Incredible Indie Tuesday: World-Building, the Perils of Graphic Memoirs, & Swedish Comics

The Tomorrows 1 cover, writer curt pires, interior artist jason copeland, cover artist dylan todd, 2015

Wow, ever have one of those vacations that was so lovely it somehow makes going back to work on Monday worse instead of better and more well-rested?  Because I am so there this week, and no amounts of .gif sets of the new Civil War trailer can soothe me.  Luckily, there are a few delightful interviews to check out this week, including into the more obscure parts of the indie comics world.

Somehow The Tomorrows totally slipped my radar when it first debuted, but Curt Pires’ now has me totally sold me on its super cool high concept which features a different artist each issue including Jason Copland, Alexis Ziritt, Ian MacEwan, Andrew MacLean, and Liam Cobb.  It follows a group of guerrilla activists set in a world where art is illegal and Big Brother surveillance is omnipresent . . . which sounds right at that edge of weird brilliance that I’m intrigued by.  Pires described the titular group as “are a group of artists/terrorists who fight to liberate people and information and make reality more beautiful.”  Definitely one of the more abstract books on the stand, and I’m super excited to pick up the most recent issue and check it out.

Gutter Magic 1 cover, writer rich douek, artist brett barkley, colorist jules rivera, leterrer nic shaw, idw 2015I’m really torn on how I feel about this interview with Rich Douek, writer of the upcoming Gutter Magic which will be debuting as an on-going series in December from IDW.  On the one hand, I cannot believe a character named Cinder Byrnes made it all the way through the editing process, because, wow, that is the most dumb urban-fantasy garbage name that I’ve ever seen.  The only way that’ll be redeemable is if the rest of the Byrnes family is introduced with equally ridiculous fire-oriented first names.

On the other hand, I’m a sucker when it comes to good world building that incorporates a recognizable world with magic and stuff.  Gutter Magic is set in a world where WWII somehow introduced magic into the world with a resulting societal stratification between the magic-users and the have-nots.  Like I said, I’m not exactly 100% sold yet but it could be a really cool story.  But the premise has me interested and pleasantly reminds me of Keith Busiek’s and Carlos Pacheco’s Arrowsmith, the best modern history + magic world mashup comic ever.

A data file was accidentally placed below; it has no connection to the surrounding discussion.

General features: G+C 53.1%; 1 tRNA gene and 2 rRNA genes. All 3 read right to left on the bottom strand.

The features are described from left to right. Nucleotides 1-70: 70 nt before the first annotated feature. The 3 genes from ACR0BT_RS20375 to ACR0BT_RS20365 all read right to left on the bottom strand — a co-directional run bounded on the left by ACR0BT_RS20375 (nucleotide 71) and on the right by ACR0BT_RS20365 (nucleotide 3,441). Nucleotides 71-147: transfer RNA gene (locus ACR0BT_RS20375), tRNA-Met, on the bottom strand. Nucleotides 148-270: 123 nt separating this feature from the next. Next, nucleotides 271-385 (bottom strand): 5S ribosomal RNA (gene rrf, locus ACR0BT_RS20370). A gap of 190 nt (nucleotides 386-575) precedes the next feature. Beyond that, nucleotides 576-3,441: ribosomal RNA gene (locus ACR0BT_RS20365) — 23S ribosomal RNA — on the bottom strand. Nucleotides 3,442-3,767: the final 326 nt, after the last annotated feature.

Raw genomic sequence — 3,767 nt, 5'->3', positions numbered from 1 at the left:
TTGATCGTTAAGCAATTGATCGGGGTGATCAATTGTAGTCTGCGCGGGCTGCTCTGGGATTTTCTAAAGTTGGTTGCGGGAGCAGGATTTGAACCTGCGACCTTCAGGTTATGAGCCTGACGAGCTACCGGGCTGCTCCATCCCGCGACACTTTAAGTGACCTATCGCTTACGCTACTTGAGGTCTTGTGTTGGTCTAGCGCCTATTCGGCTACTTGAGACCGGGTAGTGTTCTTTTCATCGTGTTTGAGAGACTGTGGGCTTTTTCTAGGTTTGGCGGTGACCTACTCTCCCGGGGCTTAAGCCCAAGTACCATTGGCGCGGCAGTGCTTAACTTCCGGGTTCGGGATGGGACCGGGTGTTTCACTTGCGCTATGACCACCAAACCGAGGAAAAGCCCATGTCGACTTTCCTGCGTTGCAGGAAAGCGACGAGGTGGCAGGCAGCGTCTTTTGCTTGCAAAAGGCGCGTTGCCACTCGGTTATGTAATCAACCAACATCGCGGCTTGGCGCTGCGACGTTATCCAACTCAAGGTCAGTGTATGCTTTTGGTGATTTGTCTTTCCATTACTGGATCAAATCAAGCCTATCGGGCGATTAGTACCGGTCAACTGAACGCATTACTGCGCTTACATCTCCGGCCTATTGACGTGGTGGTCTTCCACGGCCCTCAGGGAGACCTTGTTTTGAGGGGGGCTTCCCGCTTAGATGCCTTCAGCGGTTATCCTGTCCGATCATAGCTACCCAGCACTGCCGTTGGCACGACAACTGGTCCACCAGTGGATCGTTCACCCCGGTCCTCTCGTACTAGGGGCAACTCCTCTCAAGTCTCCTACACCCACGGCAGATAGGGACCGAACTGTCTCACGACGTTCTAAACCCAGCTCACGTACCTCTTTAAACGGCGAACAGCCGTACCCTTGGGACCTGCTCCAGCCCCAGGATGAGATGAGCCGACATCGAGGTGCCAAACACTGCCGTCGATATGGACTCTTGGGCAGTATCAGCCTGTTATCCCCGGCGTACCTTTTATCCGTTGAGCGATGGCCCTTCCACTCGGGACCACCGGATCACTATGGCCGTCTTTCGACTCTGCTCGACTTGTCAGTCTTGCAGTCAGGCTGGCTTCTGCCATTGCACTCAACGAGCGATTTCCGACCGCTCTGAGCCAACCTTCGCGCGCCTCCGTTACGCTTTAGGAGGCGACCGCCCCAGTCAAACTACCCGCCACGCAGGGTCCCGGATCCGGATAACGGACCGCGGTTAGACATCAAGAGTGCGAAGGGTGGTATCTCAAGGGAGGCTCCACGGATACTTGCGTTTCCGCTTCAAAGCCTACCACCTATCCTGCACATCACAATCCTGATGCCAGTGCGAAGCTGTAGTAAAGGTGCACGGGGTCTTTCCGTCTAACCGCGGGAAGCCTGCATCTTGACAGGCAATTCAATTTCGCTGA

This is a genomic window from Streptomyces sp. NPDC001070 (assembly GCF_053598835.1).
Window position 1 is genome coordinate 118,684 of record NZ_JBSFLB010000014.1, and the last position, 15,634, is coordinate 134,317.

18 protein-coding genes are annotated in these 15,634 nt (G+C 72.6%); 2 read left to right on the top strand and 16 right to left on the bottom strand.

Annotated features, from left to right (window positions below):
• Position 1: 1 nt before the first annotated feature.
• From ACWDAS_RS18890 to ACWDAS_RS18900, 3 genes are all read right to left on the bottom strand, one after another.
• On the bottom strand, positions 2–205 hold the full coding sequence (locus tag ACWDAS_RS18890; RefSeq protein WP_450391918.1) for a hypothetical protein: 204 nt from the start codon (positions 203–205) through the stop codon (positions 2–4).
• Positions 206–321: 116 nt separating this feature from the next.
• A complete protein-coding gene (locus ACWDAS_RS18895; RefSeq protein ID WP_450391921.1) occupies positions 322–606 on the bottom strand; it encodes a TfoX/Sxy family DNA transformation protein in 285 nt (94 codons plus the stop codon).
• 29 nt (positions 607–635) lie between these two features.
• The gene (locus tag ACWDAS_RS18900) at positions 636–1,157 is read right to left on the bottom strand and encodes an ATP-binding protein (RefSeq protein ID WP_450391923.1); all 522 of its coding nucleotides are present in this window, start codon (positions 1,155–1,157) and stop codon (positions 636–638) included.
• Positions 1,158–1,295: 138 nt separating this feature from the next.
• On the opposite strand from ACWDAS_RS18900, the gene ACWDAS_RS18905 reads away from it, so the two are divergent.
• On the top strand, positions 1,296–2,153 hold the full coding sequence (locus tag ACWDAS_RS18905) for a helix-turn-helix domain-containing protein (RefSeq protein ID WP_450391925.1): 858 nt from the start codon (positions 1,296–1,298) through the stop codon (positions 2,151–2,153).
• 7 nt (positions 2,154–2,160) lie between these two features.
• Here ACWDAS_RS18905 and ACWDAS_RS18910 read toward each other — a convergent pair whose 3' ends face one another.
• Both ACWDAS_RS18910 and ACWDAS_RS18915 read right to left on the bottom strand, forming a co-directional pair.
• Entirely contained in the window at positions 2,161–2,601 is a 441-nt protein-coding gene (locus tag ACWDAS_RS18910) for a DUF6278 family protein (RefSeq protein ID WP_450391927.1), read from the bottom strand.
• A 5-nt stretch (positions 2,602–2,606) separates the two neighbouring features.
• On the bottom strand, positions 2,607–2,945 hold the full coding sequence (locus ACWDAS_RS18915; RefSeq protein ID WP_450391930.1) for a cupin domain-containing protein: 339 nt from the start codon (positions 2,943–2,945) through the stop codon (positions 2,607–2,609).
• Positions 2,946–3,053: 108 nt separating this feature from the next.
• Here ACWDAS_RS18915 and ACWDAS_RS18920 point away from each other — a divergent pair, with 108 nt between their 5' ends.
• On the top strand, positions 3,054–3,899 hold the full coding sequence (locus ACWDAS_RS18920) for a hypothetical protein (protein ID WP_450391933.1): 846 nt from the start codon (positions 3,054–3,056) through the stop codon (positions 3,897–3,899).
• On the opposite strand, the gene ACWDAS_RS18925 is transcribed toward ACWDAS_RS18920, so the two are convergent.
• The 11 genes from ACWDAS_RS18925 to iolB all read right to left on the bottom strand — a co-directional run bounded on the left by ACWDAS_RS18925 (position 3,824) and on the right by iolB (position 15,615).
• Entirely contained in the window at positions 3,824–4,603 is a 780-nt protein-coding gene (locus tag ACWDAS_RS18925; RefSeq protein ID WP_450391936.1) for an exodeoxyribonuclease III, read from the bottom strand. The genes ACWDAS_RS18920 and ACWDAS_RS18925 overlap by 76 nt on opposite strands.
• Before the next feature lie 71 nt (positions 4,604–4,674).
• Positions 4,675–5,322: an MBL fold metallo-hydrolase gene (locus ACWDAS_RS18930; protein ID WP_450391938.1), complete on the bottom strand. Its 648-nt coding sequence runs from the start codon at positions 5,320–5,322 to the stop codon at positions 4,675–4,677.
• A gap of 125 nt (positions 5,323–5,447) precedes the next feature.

Invisible Ink My Mother's Secret Love Affair with a Famous Cartoonist, creator Bill Griffith, 2015When I first saw the title for Bill Griffith’s new graphic novel, I was immediately sure that was not a book for me.  This lengthy interview between Griffiths and The Comics Journal has me singing a different tune and sticking this one on my to-read pile.  Invisible Ink: My Mother’s Secret Love Affair With a Famous Cartoonist seemed like the name of a book that exemplifies the worst in the graphic novel memoir genre, which at its schlockiest can feel as if the creator’s just mining their families’ emotional pain for the sake of a story.  Hearing Griffith describe the creation process and knowing much of the book is pulled from notes and unwritten work his mother wrote before her death makes it clear Invisible Ink is much more a thoughtful and empathetic story than the eye-rolling melodrama I’d been imagining.  The titular famous cartoonist, Lawrence Lariar, was a prolific and famous early creator whose nearly forgotten now in 2015, and the book also explores his lack of a legacy in the modern world of comics.

Junky by Guillame Singelin to be published by Peow Comics in 2016Honestly, I am woefully ill-informed about the comics industries in other countries, but reading about Sweden’s indie English-language publisher Peow was absolutely fascinating.  Peow-published works won three Ignatz at SPX this year, and it’s clear from their slate of upcoming books that they’ll be adding to the fun, colorful body of work they’ve already created.  Peow’s running a Kickstarter to fund their 2016 publishing schedule with 10 days left, so check it out!

Catie Coleman

Catie Coleman

Catie is a lawyer by day, comics fan by night (and during the lunch hour). Unsurprisingly, her idol is She-Hulk and can only wish that she could work a purple suit in the courtroom like Shulkie can. She's also into Stephanie Brown, because she has apparently an affinity for characters in purple.